Although core competence is an asset, it is not in the accounting sense. Skills are often mistaken for competence. HLLs millions of retail outlets is not its core competence. Wal-Marts logistics is its core competence. An aptitude to manage a factory, how much big, is not core competence. Toyotas lean manufacturing is its core competence. Competencies do not wear out. Core competence may lose value over time. But the more it is used the more refined it gets becoming more valuable (eg, lean manufacturing). Competitive advantage is not a core competence, but a core competence is a competitive advantage. Similarly, a critical success factor is not a core competence, but a core competence can be a critical success factor. Core competence is a developed aptitude. It is often heard, ability to make good castings is our core competence or our backward integration – having our own foundry is our core competence or to provide manufacturing solutions is our core competence. It is important to distinguish between core competence and other forms of competitive advantage. Core competenceINDUSTRY WATCH – MODERN MACHINE TOOLS ? o c t o b e r 2 0 0 471 m a n a g e m e n tcontrol the machine or its software. The competency supplier can supply this borrowed competence to any competitor Investment in new core competencies provides the seeds for tomorrows product harvest. If you fail to understand the core competence basis for competition in your industry, new entrants may surprise you in your business Companies that are insensitive to the issue of core competencies may relinquish valuable skills and thereby the markets by selling or closing part businesses. A leading machinery manufacturer, inspite of and in stark contrast to an exemplary and successful BPR & turnaround display, later probably chose to restructure the re-engineered business. Its decision to close and relocate a profit-making unit that had grown in sales by almost 500% in recent years, resulted in relinquishing valuable skills, skills that did not exist in the new location. Insensitiveness to the issue of core competencies resulted in losing it businessquality machines on a fast flow rate matching the demand behaviour. When it tried to do this in the other units without borrowing the competence across the units, it failed to succeed. Although it had people with skills, the competence velocity was very low to redeploy those behind new market opportunities. The mobility of competency is aided when frequent meets to exchange ideas take place. The Kirloskar Group had the unique concept of functional committees across companies in various disciplines such as exports, manufacturing, and foundry etc, to ensure there was mobility of competencies between group companies. When minds are closed and not open to accepting ideas, theagainst rivals and building a corporate community who view themselves as carriers of corporate core competencies.Strategic repositioning
In the quest for competitiveness, restructuring the portfolio and downsizing the head count will make the company smaller, re-engineering processes and continuous improvement will make it better. However, regenerating the strategies and reinventing the industry will make the company different. MKLs unit at Hubli was a market leader and Indias largest exporter of machine tools for many long years to first world countries. But its leadership was not permanent; it learned that compelling forces required the company to change radically in the ways it dealt with its customers, competition and change. And the last decade saw it demonstrate how an industry can rise to a leadership position by regenerating core strategies, competing, building new core competencies, and going beyond reengineering (refer X-Engineering – Modern Machine Tools, July 2004). It was a classic example of reinventing the industry. Hence, it can be said that there is no such thing as permanent leadership; it simply has to be reinvented again and again. Toyotas consistency with its core competence in lean manufacturing has steadily made it a leader. For decades, it has stayed focussed on developing the competency and improving it continuously. Whats your core competence Would you rather build than downsize Do you want organic growth or are happy with deal making Do you want to re-engineer your processes or would you rather have an industry definition Do you dream of the long-term possibility or the short-term feasibility Would you like to be leveraging resources or allocating them The answer lies in adopting the core competence route. ?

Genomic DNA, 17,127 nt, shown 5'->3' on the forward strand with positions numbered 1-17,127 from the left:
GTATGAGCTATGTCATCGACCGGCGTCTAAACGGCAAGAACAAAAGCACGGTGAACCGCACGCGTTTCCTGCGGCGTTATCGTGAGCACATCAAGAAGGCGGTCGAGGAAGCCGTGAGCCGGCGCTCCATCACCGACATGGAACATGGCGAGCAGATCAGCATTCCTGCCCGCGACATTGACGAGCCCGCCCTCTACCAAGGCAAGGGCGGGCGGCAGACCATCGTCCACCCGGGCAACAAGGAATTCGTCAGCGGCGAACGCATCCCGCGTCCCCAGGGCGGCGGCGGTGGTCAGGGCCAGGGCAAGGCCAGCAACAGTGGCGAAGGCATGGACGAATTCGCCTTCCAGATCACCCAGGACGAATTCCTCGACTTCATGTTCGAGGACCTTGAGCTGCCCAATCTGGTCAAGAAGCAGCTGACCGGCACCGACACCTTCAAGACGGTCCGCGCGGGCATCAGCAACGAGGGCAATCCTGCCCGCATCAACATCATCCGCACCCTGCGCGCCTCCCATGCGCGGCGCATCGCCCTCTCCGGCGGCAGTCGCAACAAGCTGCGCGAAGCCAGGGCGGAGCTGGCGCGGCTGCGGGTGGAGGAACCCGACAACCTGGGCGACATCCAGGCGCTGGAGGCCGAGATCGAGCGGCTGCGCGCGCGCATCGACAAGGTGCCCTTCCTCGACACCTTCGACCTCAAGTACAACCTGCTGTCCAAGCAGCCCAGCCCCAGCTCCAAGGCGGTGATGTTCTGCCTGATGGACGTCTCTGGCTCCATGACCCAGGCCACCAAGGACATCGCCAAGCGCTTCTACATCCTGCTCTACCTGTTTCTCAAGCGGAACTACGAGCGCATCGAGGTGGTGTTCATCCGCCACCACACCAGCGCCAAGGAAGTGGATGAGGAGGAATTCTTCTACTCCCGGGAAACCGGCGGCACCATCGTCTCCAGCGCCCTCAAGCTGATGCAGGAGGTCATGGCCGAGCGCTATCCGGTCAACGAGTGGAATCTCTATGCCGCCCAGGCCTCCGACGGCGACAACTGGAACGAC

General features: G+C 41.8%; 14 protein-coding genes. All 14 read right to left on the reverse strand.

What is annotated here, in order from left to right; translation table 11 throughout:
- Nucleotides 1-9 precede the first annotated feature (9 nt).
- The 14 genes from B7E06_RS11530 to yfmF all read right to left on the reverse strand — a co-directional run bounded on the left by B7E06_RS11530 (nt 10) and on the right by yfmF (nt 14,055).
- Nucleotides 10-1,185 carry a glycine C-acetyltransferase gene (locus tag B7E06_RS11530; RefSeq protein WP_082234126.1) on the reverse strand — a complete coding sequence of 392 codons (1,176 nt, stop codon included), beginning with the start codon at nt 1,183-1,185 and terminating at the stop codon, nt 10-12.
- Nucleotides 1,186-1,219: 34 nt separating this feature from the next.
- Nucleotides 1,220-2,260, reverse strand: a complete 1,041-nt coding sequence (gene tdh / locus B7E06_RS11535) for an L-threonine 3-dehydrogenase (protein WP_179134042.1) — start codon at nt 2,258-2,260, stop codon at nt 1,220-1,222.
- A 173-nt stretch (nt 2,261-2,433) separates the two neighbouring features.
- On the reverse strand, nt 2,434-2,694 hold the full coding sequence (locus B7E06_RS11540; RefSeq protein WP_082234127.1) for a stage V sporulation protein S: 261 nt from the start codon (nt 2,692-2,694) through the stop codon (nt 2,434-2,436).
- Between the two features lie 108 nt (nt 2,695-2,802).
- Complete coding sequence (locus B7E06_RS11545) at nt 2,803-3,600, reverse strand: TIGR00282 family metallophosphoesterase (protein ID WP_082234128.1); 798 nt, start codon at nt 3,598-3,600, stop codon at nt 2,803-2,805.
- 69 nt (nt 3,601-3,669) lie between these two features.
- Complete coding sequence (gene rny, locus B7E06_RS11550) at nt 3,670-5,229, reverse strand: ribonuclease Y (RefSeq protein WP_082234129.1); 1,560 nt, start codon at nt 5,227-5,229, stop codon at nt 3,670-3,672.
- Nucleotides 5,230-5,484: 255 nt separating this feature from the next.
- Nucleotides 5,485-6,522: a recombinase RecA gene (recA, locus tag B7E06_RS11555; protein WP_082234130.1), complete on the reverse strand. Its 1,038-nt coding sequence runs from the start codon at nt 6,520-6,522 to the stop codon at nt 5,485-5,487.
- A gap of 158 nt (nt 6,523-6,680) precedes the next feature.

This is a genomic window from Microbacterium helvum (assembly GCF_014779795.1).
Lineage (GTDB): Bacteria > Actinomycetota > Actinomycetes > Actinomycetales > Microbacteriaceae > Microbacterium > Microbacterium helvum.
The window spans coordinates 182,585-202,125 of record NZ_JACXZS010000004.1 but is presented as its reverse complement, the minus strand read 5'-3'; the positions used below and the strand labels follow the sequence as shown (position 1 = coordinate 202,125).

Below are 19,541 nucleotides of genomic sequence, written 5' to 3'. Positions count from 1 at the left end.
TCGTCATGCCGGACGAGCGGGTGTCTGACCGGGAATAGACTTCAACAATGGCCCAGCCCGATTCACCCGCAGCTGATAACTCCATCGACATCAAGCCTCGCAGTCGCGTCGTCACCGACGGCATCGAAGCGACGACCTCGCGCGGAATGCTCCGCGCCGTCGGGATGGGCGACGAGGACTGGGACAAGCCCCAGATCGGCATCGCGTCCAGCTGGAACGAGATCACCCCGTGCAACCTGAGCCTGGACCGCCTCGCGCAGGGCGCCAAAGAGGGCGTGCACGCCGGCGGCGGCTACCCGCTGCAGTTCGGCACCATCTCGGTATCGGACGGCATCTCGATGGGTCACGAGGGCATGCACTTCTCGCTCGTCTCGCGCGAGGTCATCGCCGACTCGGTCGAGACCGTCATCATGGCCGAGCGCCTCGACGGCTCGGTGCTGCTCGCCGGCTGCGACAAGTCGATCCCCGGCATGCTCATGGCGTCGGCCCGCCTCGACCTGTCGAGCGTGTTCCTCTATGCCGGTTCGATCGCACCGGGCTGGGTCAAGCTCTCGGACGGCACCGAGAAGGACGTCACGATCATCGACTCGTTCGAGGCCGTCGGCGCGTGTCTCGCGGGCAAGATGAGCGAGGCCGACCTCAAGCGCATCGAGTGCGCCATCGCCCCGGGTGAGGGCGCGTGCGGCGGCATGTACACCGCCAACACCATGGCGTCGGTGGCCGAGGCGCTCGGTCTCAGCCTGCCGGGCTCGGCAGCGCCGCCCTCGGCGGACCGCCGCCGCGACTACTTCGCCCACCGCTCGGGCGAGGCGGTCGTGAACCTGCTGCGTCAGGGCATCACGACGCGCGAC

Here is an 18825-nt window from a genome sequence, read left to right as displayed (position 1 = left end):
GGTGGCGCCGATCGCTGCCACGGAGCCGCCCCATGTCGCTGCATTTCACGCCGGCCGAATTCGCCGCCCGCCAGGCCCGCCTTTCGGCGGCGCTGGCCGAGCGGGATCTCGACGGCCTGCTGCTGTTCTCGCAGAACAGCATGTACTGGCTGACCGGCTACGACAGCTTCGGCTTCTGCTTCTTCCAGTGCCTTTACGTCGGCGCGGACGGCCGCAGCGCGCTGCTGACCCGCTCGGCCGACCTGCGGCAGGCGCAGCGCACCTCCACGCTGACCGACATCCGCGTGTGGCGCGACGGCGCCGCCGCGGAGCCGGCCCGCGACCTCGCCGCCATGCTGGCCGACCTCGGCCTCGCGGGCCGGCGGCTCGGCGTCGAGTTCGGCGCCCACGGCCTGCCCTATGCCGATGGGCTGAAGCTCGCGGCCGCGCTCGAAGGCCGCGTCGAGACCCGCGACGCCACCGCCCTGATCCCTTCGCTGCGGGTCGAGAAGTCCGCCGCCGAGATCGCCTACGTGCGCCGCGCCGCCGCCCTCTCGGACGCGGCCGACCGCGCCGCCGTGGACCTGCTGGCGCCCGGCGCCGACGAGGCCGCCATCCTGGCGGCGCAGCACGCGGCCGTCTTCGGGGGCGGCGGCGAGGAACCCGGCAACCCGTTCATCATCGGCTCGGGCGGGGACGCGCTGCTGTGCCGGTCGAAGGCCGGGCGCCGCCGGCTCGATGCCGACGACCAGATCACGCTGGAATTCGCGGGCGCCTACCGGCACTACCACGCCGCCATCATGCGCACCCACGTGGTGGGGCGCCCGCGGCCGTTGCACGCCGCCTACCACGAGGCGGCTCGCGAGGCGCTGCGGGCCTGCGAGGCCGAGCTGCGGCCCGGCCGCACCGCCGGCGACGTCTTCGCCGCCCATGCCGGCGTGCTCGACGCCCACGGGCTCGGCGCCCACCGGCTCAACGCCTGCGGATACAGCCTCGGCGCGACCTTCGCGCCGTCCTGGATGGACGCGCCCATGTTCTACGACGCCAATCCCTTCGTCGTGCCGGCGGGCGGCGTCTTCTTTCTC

Sanjeev Baitmangalkar is the CEO of Stratmann Consulting, a management and strategy consulting company. He has worked as a VP & SBU Head with the Kirloskar Group, and nurtured the multi product businesses as Director & CEO with the Texmaco Group in South East Asia. He has authored various articles on management, strategy, leadership, etc with case studies. E-mail: [email protected] it right
Managing core competencies in a firm should be the aim of the general management. It should not be entirely left to the technical guys, because the concept must not be jeopardised in building new businesses. Core competencies can best be defined for a firm, if teams work on identifying the competencies. It must be the result of a series of meetings, debates (heated is OK), disagreements, unexpected insights, an excitement about future potential and new opportunities. The process is aimed at a wide and deeper understanding of the skills that currently make the firm successful, and go beyond the served markets to new businesses. It also becomes sensitive to the existence of competition for competencies. Competence is the companys most valuable resource.advantages that can be gained by sharing competencies will be lost. Core competencies must be leveraged across business units as and when required. The companies that are good at this get greater effective use of their competencies.Implementation issues
Many companies wrongly give their chief financial officer more raw powers than the heads of their divisions or human resources department, while it should be the other way round. Competition for competence is the highest order of competitive rivalry; therefore access to competencies is a more critical driver of growth than access to cash. Core competence can be lost in many ways – wrongly divesting a performing unit, fragmented through divisionalisation, lack of funding, incompetent stewardship, etc. Core competencies need to be protected from erosion with vigour. Regular core competence reviews will help in focussing on levels of investment, plans to strengthen skills and technologies, outsourcing decisions, alliances, internal deployment, developing a strategic architecture, competence acquisition goals, defining business development priorities, allocation of core competence resources, benchmarking competence building effortsKey factors
Stability of the senior management teams and its strategic agenda are key factors in building new competencies. Consistent efforts and a consensus agenda will also play an important role. In a multi-unit machine building business, there was competence in one of the units to build consistent high72INDUSTRY WATCH – MODERN MACHINE TOOLS ? o c t o b e r 2 0 0 4